This is a good strip to demonstrate the change in the appearance of a T wave when a premature P wave occurs on the preceding T wave. The PACs found the atria ready to depolarize and produced a P wave that landed on top of the preceding T wave, making it appear taller than the others. The PACs also reset the sinus node, causing a slight delay before the next sinus discharge. The PACs occurred while the ventricles were still refractory, so no QRS complexes followed.
Premature atrial contraction
This ECG is from an 88-year-old man with congestive heart failure. No other clinical information is known. It shows an underlying sinus rhythm with atrial bigeminy - every other beat is a premature atrial contraction. There is very little, if any, difference in the morphology of the sinus P waves and the ectopic P waves, indicating that the ectopic focus is in the vicinity of the sinus node. There is no "compensatory" pause, because PACs penetrate the sinus node, resetting it. So, the underlying sinus rate here is about 72 beats per minute. There are several mechanisms for bigeminy to occur, but ectopic bigeminy is the most common.
This strip shows an underlying sinus bradycardia with a rate less than 40/min. There is one "premature" beat, which can be considered to be ectopic, because it interrupts an otherwise regular rhythm. The interesting thing is that the premature beat is not terribly early - it is about 740 ms from the previous beat. If all the beats were spaced like this, the heart rate would be about 84/min. There is probably an element of "escape" here, in that the ectopic beat is able to express itself due to the slow rate. A faster sinus rate would override this ectopic focus. So, we could view this early beat as a help, rather than a problem. The most important consideration here is to address the cause of the bradycardia, and treat appropriately.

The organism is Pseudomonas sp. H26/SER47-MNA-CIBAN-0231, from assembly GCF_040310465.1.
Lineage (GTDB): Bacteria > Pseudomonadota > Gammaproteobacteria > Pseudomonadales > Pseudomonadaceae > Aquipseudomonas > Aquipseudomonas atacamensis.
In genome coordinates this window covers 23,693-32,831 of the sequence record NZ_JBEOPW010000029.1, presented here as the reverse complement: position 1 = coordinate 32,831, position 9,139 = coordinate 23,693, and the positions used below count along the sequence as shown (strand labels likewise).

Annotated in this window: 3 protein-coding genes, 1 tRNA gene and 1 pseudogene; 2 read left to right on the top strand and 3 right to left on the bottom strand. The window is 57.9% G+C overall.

This strip offers something interesting for both your basic-level students and for your more advanced students. First, it is a good example of sinus rhythm with a premature beat. The PR interval was measured by the machine at .21 sec (218 ms). The premature beat is supraventricular - that is, it is not a PVC. Because of the slightly long PRI in this strip, it's P wave COULD be buried in the preceding T wave. That would make this a premature atrial contraction (PAC).
For discussion with your more advanced students, the P wave could, instead, be retrograde, and occurring during the QRS or slightly after it. That would make the premature beat junctional, or an atrial echo beat. The origin of the premature beat is mostly academic - there is likely no clinical need to determine the origin.
In looking for clues as to the origin of the premature beat, we would scrutinize the premature beats for "hidden" P waves. Upright and before the premature beat would indicate a PAC. Negative P waves before, during, or after the premature QRS would indicate PJCs. In this strip, the T waves just before the premature beats are slightly deeper than the other T waves. This could indicate atrial "echo", or reciprocal beats, which requires the presence of dual junctional pathways, in which the impulse turns around, reenters the atria, and causes a new beat. It can be helpful to look at multiple leads (the more the better) in your search for P waves. For a look at this patient's 12-lead ECG, go to this link.
The P wave of a premature beat often penetrates the SA node and "resets" it, causing the next normal beat to occur after a "normal" R-to-R interval from the premature beat. This fact can help us find "hidden" P waves, as well.
Another interesting feature of this strip for your students who are interpreting 12-Lead ECGs, is that this ECG shows the criteria for left ventricular hypertrophy. See the link above for the 12-lead and discussion.
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